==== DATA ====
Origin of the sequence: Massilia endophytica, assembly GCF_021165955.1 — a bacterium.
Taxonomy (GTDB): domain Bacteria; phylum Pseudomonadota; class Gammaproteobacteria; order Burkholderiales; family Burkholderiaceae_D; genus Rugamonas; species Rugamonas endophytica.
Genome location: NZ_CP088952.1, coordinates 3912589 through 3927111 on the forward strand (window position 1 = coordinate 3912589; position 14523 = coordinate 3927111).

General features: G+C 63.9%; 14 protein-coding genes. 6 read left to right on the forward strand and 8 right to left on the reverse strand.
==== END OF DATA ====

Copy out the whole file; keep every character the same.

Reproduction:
Origin of the sequence: Massilia endophytica, assembly GCF_021165955.1 — a bacterium.
Taxonomy (GTDB): domain Bacteria; phylum Pseudomonadota; class Gammaproteobacteria; order Burkholderiales; family Burkholderiaceae_D; genus Rugamonas; species Rugamonas endophytica.
Genome location: NZ_CP088952.1, coordinates 3912589 through 3927111 on the forward strand (window position 1 = coordinate 3912589; position 14523 = coordinate 3927111).

General features: G+C 63.9%; 14 protein-coding genes. 6 read left to right on the forward strand and 8 right to left on the reverse strand.